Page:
I ran across a conversation on the Internet the other day and thought I had been transported back to the 13th century.
Well, except for the fact that it was on the Internet. And except for the fact that it was about baseball. Everything else about it, however, was positively medieval.
You see, some people were extolling the virtues of the sacrifice bunt as a baseball strategy. And considering how soundly the bunt has been discredited in recent years, they might as well had been arguing that the earth is flat or that gruel is best served with mead.
Let's start with the thesis statement: The bunt rarely is a wise strategy at the major-league level. I know, I know, a century-and-a-half of baseball history tells us differently. But those were the Dark Ages.
So let's go to the proof, using information from Retrosheet, which maintains a database of play-by-play records for every major-league game.
From 1993-2010, if a team had a runner on first base with no outs, on average it would score .941 runs from that point until the end of the inning.
If a team had a runner on second base with one out, the average was .721 runs from that point forward.
So, let's say a batter walks to lead off an inning. If the team hits away, on average it will score almost one run in the inning. If it successfully bunts and now has a runner on second with one out, it has just decreased the run expectancy by 23 percent.
The decline is similar for a runner on first base with one out. It's similar for a runner on second base, and it's similar for runners on first and second. For every conceivable base/out situation, a sacrifice bunt reduces a team's expected number of runs in that inning.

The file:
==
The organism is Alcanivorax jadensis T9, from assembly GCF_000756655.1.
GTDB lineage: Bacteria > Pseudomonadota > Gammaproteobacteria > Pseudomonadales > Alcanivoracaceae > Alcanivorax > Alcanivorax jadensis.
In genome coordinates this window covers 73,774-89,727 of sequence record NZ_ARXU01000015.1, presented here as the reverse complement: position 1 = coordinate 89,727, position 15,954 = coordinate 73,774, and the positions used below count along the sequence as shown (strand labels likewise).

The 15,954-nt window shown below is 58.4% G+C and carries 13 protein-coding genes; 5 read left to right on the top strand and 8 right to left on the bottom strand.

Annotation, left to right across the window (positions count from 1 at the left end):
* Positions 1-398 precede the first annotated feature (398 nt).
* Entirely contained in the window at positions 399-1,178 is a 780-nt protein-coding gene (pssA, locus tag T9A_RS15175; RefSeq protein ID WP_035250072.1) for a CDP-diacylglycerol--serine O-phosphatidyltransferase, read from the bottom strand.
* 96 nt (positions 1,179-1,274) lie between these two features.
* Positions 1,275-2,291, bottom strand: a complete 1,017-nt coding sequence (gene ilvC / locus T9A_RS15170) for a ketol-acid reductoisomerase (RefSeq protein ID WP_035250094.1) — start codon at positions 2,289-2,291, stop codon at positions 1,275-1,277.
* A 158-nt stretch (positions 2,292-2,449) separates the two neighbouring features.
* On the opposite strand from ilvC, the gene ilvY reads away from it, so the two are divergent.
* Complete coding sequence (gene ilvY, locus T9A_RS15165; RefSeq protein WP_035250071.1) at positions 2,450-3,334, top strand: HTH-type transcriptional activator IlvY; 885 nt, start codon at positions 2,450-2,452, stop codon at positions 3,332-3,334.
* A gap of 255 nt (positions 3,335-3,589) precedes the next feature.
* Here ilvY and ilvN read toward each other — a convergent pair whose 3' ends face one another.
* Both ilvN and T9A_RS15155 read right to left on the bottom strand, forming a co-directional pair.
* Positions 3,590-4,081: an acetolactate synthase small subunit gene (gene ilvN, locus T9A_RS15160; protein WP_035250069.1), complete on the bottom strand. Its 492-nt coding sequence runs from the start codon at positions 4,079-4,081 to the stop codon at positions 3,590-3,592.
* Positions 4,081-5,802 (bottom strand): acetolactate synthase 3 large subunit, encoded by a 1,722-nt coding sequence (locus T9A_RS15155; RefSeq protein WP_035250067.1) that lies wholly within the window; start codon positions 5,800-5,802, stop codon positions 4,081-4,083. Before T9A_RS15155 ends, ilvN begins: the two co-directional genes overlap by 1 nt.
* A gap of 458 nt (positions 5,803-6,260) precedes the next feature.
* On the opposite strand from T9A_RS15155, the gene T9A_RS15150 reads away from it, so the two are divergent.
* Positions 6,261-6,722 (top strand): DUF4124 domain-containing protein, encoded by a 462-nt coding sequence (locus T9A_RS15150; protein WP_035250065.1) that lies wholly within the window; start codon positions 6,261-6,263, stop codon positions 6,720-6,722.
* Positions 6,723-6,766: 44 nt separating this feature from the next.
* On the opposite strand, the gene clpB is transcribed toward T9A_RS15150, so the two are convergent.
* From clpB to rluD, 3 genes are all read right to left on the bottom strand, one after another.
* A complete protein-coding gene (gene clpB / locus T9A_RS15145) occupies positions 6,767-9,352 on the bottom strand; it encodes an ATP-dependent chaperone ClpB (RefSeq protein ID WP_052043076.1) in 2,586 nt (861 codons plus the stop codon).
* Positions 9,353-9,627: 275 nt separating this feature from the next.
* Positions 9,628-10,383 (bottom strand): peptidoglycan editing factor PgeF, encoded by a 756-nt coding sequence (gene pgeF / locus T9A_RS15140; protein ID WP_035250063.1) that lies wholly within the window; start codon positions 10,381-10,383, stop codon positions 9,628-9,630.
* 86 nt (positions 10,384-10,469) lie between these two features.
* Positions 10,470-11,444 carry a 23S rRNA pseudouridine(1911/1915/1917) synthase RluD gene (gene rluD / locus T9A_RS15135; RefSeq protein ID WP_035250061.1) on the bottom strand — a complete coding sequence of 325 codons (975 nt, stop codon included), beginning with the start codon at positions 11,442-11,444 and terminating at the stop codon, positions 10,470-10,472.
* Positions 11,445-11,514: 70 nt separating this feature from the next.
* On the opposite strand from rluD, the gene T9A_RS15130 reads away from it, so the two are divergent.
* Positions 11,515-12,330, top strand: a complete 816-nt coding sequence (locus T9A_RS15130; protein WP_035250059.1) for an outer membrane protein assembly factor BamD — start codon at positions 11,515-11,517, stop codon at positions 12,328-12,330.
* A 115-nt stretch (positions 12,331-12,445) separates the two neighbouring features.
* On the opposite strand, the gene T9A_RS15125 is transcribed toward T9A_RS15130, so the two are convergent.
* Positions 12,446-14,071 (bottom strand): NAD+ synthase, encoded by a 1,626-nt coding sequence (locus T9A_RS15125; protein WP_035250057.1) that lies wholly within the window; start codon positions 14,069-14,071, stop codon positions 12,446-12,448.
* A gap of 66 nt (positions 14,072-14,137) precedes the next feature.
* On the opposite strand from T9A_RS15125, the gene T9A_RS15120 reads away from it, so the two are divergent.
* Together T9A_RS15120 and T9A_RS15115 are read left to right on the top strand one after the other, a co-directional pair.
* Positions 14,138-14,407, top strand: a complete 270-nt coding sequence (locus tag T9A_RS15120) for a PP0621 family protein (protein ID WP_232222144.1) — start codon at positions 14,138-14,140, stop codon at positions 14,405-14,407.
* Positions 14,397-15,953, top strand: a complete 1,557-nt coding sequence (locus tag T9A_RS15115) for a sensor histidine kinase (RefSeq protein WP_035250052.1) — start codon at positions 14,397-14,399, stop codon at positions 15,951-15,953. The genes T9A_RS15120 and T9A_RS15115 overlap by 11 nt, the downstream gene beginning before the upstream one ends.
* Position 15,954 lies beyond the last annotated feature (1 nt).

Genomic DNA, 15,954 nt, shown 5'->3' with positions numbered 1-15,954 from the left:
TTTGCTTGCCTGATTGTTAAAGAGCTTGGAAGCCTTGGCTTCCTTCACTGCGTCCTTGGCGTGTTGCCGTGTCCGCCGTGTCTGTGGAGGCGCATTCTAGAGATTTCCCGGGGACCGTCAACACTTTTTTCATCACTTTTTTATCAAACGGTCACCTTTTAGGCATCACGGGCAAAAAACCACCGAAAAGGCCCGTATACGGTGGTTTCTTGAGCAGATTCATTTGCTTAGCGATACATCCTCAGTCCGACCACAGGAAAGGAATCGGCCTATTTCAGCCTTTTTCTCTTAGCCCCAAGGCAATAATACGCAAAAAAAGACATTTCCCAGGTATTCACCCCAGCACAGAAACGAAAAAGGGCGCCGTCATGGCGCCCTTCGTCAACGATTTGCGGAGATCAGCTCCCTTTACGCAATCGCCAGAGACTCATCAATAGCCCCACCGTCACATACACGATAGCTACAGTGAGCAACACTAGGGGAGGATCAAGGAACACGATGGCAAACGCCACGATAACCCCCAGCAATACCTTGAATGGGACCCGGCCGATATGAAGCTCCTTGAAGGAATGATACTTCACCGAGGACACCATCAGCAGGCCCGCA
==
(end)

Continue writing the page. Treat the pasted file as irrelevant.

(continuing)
The reason is that outs are a commodity. They are the currency by which the game is governed, and willfully giving up an out is never worth the extra base that a bunt can provide. It's trading a piece of gold for a piece of silver.
This likely has always been true, or at least since the Deadball Era ended in 1920.
From 1950-68, much of which was a pitching-dominated period, bunting a runner from first to second with nobody out reduced a team's run expectancy by 19 percent.
Is there ever a time when a bunt is a wise play? Of course, particularly when a pitcher is at the plate. The percentages say that certain poor hitters can improve their team's chances more by bunting than by swinging away. Like Chone Figgins and Brendan Ryan, for example.
But even if you're playing for one run, if you're down by one or tied in the ninth inning, the numbers say that a bunt is a poor play with a runner on first base. With a runner on first and nobody out, there is a 44 percent chance a team will score at least one run in that inning; with a runner on second and one out, there is a 42 percent chance a run will score.
All things being equal, discounting the skill of the hitter at the plate, the odds say the only time a bunt makes sense is when you need one run and have a runner on second — or runners on first and second — with nobody out. In those situations, a successful bunt slightly increases a team's odds of scoring in the inning.
Baseball people finally are understanding this dynamic. Last season, there was an average of 0.34 sacrifice hits per team per game in the major leagues; in 1991, the average was 0.40; in 1971 it was 0.46, and in 1951 it was 0.50.
Some 40 years ago, nobody bothered to research these things. Conventional wisdom was taken as gospel and was unquestioned by managers.
Now, a new way of thinking is having an impact on the way the game is played. Consider it a Renaissance.
Questions or comments for By the Numbers? Contact Greg Jayne, Sports editor of The Columbian, at 360-735-4531, or by e-mail at Greg.Jayne@columbian.com. To read his blog, go to columbian.com/weblogs/GregJayne.